> >> >        "PRIORITY" clause whose syntax is specified in Section 6.
> >> >
> >> >
> >> >
> >> > Melnikov & Carlberg     Expires November 25, 2012
> >> [Page 4]
> >> > 
> >> > Internet-Draft  Message Transfer Priority SMTP Extension        May
> >> 2012
> >> >
> >> >
> >> >    4.  If the sending SMTP client specified the MT-PRIORITY
> >> parameter to
> >> >        the MAIL FROM command, then the value of this parameter is the
> >> >        message priority.
> >> >
> >> >    5.  If no priority has been determined by the above, the server may
> >
> >>     may -> can
> >
> >
> >> >        use its normal policies to set the message's priority.  By
> >> >        default, each message has priority 0.
> >
> >> ouch.  This chooses a particular model for meaning of the numbers, and
> >> without having defined the model beforehand.
> >
> > I for one was assuming 0 was the normal, default priority. But now
> > that you
> > mention it, at least this needs to be made explicit.

> I believe the document already says that, but I will double check.

> >> That is, I think the problem with this default is that it really is
> >> assuming a particular policy for meaning of the values, namely that
> >> average mail is mid-priority, assuming the numbers have linear
> >> semantics.
> >
> > That sure was what I was assuming.

> Yes.

> >> >    The SMTP server MUST NOT allow upgraded priorities from untrusted
> >> >    (e.g. unauthenticated) or insufficiently trusted sources.  (One
> >> >    example of an "insufficiently trusted source" might be an SMTP
> >> sender
> >> >    which authenticated using SMTP AUTH, but which is not explicitly
> >> >    whitelisted to use the SMTP MT-PRIORITY service.)  The server MAY,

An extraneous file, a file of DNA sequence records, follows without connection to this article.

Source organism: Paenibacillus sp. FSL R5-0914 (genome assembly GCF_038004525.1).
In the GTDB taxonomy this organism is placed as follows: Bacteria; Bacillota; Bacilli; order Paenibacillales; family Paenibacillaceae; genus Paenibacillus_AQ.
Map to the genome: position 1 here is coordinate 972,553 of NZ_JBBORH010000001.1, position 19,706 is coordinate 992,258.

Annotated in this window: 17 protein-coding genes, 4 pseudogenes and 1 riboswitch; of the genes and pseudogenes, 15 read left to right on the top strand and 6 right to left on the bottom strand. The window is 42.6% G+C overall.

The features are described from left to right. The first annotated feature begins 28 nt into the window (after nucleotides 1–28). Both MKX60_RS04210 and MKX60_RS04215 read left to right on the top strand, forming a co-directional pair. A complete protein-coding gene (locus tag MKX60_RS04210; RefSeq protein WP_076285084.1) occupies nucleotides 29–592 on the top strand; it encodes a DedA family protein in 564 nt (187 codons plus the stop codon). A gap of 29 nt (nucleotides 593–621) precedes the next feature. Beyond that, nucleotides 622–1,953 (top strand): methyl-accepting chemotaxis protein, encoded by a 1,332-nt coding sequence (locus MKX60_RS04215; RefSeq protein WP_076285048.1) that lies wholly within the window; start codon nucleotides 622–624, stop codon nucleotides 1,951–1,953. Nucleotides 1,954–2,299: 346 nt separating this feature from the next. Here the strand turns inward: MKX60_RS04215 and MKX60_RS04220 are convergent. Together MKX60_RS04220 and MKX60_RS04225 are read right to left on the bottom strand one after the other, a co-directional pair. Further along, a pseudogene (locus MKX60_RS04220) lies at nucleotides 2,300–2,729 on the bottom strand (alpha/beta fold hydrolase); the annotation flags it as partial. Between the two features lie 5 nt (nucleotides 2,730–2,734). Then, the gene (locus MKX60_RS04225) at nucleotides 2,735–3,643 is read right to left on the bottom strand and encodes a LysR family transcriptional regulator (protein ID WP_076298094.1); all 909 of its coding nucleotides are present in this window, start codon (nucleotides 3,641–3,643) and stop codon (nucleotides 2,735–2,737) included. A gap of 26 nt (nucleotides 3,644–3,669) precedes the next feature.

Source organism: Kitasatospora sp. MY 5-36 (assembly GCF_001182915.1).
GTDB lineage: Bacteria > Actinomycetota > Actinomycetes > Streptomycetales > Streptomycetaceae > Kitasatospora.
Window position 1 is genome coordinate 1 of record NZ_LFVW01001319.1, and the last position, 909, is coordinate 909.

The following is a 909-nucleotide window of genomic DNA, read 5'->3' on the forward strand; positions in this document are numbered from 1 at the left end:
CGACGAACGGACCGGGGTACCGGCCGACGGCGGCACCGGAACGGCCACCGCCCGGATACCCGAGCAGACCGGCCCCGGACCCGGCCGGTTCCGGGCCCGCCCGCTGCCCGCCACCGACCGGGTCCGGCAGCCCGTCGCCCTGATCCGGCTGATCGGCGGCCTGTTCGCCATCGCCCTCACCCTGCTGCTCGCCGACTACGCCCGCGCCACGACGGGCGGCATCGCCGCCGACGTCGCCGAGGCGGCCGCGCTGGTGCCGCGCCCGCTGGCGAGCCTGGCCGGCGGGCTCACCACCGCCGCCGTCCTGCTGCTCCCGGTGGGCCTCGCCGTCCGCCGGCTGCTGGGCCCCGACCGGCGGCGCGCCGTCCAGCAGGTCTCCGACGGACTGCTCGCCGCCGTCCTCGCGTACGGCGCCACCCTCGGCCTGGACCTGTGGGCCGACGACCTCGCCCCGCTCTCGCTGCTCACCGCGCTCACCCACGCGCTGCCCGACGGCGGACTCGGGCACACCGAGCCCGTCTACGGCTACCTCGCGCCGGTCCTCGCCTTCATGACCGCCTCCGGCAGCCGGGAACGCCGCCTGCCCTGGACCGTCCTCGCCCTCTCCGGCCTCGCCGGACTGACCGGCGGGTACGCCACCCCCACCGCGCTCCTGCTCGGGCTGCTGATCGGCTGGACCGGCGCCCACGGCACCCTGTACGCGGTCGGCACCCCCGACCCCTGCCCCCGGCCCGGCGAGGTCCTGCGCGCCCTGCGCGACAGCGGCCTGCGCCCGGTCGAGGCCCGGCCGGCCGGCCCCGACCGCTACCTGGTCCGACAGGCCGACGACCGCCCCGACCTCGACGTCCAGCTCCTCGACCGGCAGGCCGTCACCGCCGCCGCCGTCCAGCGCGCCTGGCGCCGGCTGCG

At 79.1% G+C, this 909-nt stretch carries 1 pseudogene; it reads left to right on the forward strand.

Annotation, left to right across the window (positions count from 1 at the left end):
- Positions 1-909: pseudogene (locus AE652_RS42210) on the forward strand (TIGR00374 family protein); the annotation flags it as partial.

> >
> >> It is good that this issue is raised, but it really requires an earlier,
> >> separate and careful discussion of the need for this extension to be
> >> used within an administered trust environment.  Given such an
> >> introductory section, the above text would be sufficient.
> >
> > Agreed.

> Ok.

> >> In its absence, the reference to a whitelist is based on the very large
> >> assumption that participants in the extension are whitelisted.  This is
> >> not document elsewhere.
> >
> > True.

> Hmm, Ok.

> >> >    however, allow an untrusted source to lower its own message's
> >> >    priorities -- consider, for example, an email marketer that
> >> >    voluntarily sends its marketing messages at low priority.
> >
> >> To beat the point a bit deader:  this assumes a particular policy for
> >> the meaning of the priority values.  Worse, it also appears to
> >> contradict the earlier default of 0, but perhaps I've misunderstood
> >> that.
> >
> > I think that's a misunderstanding.

> I already replied in another message that it is.

> > I generally agree with the remainder of your comments, although I
> > think some
> > of them become less important as long as it's clear this doesn't provide
> > guaranteees, but they still should be addressed.

> I believe I addressed most of them in -15 and -16. I might need to add a
> couple of clarifying sentences as per above.